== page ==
About Good Returns  |  Advertise  |  Contact Us  |  Terms & Conditions  |  RSS Feeds Other Sites:   depositrates.co.nz  |   landlords.co.nz
Last Article Uploaded: Saturday, March 28th, 7:05AM
rss
Latest Headlines

Contributory mortgages under spotlight

The Securities Commission is becoming very concerned about contributory mortgages and the way they are being promoted to investors.

Wednesday, November 28th 2001, 3:13PM

by Philip Macalister

The Securities Commission is becoming very concerned about contributory mortgages and the way they are being promoted to investors.

Commission chairman Jane Diplock says currently there are 21 schemes registered with the Registrar of Companies and more than $195 million has been invested in this area.

She says complaints have been made to the commission about nine of the 21 schemes.

"We firmly believe there is some good, quite sensible and appropriate contributory mortgage schemes," she says. "But it just concerns us when you see the number of them which are coming before us for one reason or another where it appears there may be some problem with them."

The complaints have come from the public, other people, or from the Registrar of Companies.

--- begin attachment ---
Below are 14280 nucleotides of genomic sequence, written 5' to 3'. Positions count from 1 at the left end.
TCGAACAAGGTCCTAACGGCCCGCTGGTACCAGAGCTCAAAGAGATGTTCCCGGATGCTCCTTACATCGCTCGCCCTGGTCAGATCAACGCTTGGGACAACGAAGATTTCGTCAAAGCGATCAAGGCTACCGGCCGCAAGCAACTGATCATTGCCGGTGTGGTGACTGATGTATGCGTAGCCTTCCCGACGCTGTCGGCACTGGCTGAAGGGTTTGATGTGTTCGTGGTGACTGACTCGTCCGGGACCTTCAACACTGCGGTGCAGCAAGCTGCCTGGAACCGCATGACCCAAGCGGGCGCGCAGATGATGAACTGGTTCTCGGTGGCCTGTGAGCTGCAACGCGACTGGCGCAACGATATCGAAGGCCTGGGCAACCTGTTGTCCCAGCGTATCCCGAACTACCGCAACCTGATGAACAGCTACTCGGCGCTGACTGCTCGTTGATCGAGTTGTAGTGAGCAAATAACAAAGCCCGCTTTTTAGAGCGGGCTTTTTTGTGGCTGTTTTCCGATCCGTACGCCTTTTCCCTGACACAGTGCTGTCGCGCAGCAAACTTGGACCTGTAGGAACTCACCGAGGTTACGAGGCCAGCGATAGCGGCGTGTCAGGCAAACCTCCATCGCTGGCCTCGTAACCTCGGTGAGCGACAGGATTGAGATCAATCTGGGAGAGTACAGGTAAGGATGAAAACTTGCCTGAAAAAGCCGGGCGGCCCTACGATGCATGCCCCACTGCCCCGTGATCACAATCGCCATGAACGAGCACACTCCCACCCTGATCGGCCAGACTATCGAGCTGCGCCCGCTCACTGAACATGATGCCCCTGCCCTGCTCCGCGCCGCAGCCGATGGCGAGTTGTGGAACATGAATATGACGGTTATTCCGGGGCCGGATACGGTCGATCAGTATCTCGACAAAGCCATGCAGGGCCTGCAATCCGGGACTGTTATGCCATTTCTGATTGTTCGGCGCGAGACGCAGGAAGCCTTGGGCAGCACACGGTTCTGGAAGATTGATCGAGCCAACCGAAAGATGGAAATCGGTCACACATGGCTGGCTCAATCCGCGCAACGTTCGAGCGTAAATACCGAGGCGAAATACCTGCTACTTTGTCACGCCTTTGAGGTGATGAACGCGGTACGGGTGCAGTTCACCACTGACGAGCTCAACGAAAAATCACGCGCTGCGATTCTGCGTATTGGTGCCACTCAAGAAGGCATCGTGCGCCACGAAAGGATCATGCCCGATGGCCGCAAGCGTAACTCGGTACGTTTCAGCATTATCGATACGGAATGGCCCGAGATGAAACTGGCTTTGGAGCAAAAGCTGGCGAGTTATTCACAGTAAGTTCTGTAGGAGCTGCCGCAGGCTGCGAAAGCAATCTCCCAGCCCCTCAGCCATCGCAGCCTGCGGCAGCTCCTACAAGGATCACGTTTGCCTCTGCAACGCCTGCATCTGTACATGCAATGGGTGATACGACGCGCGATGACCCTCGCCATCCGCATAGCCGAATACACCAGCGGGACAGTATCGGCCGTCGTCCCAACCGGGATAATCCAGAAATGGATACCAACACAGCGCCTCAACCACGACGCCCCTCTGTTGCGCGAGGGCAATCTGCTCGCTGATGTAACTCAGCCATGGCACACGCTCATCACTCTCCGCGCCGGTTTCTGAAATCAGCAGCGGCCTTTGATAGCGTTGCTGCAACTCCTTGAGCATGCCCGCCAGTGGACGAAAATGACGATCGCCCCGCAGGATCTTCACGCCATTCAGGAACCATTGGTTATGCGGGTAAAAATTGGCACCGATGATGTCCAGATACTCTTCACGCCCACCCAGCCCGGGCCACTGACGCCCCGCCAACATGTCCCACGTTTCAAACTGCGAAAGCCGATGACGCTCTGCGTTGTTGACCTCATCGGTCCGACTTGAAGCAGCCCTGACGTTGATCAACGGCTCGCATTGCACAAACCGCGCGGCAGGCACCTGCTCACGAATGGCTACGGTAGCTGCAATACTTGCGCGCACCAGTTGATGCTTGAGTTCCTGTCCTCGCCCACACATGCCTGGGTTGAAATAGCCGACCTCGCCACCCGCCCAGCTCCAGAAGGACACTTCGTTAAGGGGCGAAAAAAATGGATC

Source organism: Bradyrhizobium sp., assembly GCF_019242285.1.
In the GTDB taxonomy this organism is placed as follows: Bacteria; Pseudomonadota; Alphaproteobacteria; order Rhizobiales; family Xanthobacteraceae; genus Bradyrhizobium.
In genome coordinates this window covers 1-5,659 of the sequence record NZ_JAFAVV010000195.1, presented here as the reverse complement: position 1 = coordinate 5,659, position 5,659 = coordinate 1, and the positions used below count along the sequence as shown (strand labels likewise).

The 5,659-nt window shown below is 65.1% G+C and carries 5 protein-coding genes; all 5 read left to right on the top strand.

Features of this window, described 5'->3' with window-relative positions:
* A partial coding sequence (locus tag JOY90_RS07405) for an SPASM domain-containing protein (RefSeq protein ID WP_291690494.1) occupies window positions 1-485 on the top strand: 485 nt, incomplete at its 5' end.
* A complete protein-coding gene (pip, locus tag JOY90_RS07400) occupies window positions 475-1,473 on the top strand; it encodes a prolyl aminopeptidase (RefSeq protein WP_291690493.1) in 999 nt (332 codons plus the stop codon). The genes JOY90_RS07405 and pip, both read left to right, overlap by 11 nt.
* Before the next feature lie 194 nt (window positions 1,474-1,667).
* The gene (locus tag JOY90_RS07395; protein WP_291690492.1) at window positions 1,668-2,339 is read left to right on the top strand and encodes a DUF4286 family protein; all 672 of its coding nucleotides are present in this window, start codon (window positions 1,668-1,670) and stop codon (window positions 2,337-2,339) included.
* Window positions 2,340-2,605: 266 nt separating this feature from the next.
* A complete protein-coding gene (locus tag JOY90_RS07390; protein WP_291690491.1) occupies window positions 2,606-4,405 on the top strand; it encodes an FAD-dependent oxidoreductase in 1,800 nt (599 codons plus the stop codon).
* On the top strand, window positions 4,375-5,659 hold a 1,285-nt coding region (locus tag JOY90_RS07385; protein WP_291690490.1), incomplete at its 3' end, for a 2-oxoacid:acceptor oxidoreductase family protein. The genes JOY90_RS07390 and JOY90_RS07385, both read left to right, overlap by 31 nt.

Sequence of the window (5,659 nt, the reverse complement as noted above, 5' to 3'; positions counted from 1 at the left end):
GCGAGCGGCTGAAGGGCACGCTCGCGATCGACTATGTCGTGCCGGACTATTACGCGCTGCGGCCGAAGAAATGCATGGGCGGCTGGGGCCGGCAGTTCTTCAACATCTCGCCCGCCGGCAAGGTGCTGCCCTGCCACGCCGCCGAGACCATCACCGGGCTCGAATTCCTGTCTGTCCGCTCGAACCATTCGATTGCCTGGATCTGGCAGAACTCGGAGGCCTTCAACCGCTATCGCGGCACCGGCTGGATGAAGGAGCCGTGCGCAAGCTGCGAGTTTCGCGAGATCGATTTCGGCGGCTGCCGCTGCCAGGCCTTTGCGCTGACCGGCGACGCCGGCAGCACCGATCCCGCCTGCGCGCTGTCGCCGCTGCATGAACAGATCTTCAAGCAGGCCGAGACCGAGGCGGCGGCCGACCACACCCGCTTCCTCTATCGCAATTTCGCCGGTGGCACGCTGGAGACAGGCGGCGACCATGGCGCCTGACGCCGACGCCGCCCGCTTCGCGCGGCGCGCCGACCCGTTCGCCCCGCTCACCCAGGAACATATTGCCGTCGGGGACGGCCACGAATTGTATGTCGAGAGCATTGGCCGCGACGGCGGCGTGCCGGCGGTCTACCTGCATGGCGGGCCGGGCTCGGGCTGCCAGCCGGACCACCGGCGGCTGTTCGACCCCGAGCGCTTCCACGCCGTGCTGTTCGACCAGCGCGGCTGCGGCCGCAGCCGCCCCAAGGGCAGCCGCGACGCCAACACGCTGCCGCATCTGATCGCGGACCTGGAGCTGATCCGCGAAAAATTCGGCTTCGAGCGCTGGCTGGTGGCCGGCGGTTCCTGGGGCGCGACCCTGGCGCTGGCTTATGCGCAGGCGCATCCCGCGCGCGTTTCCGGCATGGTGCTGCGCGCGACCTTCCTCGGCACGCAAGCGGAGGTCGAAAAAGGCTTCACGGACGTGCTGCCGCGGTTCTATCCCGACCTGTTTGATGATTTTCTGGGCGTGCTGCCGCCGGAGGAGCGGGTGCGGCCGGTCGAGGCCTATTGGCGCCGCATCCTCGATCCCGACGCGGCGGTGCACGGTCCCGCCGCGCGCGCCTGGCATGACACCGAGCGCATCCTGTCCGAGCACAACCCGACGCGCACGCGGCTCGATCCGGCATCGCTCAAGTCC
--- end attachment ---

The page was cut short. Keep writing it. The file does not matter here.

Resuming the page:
She says the main issues appear to be:

  • Advertisements maybe confusing or misleading.
  • Management of accounts are not up to standard and mortgages maybe difficult to audit
  • Priority of mortgage isn't well explained.

The commission is concerned that contributory mortgages, and their risks, may not be well explained to investors.

Under contributory mortgages the investors’ money is pooled and lent to the borrower or developer, usually at high rates of interest.

Often, the developer or borrower cannot get finance from banks or other traditional lending institutions and is therefore prepared to pay the higher rates of interest charged by contributory mortgage brokers.

"Some of these projects are marginal at best," she says.

"In some cases the rights of the small investor may be subordinated to the rights of prime lenders such as a bank or other financial institution, which has first claim on the property if the borrower defaults."